As just stated on the Fossgis Hackingweekend at the Linuxhotel in Essen… “I’m mapping the year of constrcution for a (huge) number of houses. I’m looking for a way to visualize this on the map”.
Likely multiple solutions exist, but how to do this with libosmscout?
At the start of the weekend this was not yet possible. Small discussion with another developer (not at the weekend) showed, that a general approach was needed, as colouring of ways based on attributes has also interesting use cases (hint: colour of metro lines).
Libosmscout implements tag and value combinations as features. All possible features of an object type (configurable during import) are flag in a bit set, if an concrete object has the feature.
The value of an feature is implemented as simple class that must offer serialization and deserialization methods.
So first we write a new Feature implementation that parses the
year_of_construction tags. The new Feature will have two int attribute for the start and end year. Investigation of the actual tag values show and creation time can be an time interval, for our needs the year however is enough. Depending on the use case other implementation could be possible, too.
We need to do some string parsing to get most of the possible variants of the tag values parsed. Mapper: Please do not be to creative ;-)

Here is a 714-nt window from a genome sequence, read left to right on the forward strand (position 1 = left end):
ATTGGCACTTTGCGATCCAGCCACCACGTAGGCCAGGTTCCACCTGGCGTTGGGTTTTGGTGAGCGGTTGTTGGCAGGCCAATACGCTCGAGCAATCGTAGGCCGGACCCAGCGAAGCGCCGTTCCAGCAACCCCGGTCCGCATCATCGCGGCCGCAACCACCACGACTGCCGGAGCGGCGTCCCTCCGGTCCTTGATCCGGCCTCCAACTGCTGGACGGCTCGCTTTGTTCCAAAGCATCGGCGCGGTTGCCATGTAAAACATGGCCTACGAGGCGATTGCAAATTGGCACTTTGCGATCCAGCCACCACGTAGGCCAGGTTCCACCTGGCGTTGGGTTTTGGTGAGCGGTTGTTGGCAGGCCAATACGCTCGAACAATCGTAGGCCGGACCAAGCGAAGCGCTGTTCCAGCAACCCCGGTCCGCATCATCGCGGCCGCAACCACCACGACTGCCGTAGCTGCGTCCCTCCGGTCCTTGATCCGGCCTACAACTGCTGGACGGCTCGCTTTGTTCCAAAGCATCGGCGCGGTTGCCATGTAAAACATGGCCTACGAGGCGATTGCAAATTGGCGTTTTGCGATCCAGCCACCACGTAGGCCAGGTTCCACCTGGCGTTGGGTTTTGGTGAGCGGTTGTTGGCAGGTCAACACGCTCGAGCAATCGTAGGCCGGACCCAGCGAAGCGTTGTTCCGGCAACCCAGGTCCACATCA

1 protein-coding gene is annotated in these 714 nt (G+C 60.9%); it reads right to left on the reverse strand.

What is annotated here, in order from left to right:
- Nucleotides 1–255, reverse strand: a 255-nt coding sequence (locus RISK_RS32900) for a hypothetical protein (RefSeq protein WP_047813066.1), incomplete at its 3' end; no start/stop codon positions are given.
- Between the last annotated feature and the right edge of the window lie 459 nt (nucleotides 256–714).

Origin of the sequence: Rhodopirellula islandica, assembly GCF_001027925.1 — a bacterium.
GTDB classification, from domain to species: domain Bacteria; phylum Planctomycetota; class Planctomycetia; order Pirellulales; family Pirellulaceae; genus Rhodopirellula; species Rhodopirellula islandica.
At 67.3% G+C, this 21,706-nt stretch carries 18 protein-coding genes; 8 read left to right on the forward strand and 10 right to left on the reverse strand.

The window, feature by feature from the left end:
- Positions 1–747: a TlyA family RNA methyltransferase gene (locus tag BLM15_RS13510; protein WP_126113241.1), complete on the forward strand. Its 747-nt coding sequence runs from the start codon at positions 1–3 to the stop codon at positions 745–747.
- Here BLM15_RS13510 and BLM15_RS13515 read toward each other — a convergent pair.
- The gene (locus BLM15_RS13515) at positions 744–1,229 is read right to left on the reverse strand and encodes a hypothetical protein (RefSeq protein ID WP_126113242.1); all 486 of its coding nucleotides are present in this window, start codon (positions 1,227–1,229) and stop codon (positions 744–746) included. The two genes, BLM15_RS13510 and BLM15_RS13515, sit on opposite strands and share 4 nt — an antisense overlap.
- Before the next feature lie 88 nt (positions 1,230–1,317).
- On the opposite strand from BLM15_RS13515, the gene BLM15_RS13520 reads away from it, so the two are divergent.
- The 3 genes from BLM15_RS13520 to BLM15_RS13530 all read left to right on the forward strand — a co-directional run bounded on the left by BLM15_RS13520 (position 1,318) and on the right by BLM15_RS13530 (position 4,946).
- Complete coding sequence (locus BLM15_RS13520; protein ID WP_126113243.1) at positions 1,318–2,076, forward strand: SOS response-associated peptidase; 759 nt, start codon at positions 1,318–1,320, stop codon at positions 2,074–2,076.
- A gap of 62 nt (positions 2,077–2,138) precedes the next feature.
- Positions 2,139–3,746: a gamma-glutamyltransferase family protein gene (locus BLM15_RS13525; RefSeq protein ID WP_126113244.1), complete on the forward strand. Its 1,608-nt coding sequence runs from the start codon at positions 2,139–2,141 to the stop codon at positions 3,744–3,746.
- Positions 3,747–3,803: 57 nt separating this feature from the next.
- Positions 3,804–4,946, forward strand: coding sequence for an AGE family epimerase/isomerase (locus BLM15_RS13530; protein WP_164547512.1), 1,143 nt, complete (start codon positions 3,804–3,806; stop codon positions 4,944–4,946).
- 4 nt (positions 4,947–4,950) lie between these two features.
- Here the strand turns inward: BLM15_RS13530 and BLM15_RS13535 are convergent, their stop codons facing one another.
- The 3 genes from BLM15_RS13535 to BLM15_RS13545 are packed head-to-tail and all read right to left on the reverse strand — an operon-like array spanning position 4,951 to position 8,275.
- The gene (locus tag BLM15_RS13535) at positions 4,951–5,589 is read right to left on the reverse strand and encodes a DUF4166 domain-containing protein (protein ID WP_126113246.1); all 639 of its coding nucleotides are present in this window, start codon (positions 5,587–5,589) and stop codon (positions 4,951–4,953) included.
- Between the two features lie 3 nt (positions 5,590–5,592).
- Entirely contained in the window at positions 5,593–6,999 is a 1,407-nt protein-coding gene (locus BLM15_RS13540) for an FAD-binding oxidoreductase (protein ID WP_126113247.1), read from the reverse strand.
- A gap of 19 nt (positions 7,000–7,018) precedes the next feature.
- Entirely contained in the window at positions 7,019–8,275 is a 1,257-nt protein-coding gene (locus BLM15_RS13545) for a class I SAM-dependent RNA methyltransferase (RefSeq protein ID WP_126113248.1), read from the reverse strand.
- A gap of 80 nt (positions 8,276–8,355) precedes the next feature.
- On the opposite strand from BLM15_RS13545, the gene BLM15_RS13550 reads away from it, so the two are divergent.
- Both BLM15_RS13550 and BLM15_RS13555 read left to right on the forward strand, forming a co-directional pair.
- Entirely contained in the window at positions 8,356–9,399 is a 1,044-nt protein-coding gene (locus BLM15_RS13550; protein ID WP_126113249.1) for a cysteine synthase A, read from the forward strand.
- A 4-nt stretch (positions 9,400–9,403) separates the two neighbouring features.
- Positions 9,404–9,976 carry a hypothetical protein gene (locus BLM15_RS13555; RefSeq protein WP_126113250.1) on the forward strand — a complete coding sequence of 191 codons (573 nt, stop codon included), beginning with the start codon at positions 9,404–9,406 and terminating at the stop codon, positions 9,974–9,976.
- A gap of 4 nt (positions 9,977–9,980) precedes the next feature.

Afterwards we add the possibility to register style processors into the rendering pipeline. The processor has a simple interface. It gets the list of feature values and the style as defined by the style sheet. It returns either the original style or a (cache) new style instance. Processors are registered by type.
Next step is to implement a simple processor for the type
building. The processor checks if the construction year feature is available and the year between 1800 and 2020. In this case it return a red fill style, with the actual brightness depending on the age. Older buildings get darker red.
See the result:
Since there are not that much buildings with construction year mapped, let us try something more visible. Different colors depending on the house number been odd even (or not numerical).
Now that looks more obvious :-)
Fine. That was fun. Now back to code to refactor it for a slightly better API…